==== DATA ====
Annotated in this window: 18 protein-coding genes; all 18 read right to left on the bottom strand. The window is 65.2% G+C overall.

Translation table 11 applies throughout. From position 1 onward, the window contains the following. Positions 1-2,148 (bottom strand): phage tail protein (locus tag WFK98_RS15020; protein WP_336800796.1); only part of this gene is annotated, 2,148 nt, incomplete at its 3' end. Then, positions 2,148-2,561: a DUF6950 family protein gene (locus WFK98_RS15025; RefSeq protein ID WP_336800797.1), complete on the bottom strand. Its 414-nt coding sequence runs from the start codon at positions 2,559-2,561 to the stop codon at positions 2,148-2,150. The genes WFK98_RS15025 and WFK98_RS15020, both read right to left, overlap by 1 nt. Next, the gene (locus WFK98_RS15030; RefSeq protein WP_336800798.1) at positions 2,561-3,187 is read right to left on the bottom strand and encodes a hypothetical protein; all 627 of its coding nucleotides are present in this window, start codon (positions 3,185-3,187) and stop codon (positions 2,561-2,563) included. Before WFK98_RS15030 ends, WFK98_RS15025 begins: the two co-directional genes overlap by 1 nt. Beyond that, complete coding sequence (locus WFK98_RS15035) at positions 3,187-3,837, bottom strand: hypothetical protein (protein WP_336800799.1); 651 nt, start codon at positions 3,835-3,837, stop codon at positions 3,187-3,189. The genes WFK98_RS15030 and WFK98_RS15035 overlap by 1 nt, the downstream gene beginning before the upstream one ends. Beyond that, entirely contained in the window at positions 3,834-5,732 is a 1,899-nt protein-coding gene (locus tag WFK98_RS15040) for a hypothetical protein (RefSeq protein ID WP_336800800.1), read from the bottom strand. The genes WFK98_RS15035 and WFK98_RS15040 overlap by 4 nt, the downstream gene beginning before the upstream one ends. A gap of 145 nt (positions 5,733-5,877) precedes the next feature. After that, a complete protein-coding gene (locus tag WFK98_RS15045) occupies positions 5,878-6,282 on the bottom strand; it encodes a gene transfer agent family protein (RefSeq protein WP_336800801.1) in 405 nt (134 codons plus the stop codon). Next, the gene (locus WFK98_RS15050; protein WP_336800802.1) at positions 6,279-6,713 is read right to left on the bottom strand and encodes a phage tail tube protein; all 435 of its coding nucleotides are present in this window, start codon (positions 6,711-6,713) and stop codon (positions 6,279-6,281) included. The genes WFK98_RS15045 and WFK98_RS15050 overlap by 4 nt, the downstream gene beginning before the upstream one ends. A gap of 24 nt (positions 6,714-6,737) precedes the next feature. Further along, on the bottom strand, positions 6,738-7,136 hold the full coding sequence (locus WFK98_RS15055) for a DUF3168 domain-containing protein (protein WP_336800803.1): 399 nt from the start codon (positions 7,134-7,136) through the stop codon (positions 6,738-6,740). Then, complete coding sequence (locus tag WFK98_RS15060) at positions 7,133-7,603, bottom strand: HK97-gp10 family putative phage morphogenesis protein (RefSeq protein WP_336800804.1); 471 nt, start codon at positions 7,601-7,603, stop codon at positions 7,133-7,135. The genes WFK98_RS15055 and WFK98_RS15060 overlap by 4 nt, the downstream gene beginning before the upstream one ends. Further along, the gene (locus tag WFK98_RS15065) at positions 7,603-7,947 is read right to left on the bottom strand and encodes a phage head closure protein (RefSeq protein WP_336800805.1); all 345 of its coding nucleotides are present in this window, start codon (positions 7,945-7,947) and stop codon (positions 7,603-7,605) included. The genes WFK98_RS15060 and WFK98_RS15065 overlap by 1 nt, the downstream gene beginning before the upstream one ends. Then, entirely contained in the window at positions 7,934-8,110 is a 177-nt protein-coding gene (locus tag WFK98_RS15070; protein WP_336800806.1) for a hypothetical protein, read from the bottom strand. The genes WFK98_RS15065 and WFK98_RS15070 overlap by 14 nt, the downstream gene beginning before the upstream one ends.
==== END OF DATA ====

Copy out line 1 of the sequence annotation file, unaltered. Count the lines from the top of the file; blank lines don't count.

Annotated in this window: 18 protein-coding genes; all 18 read right to left on the bottom strand. The window is 65.2% G+C overall.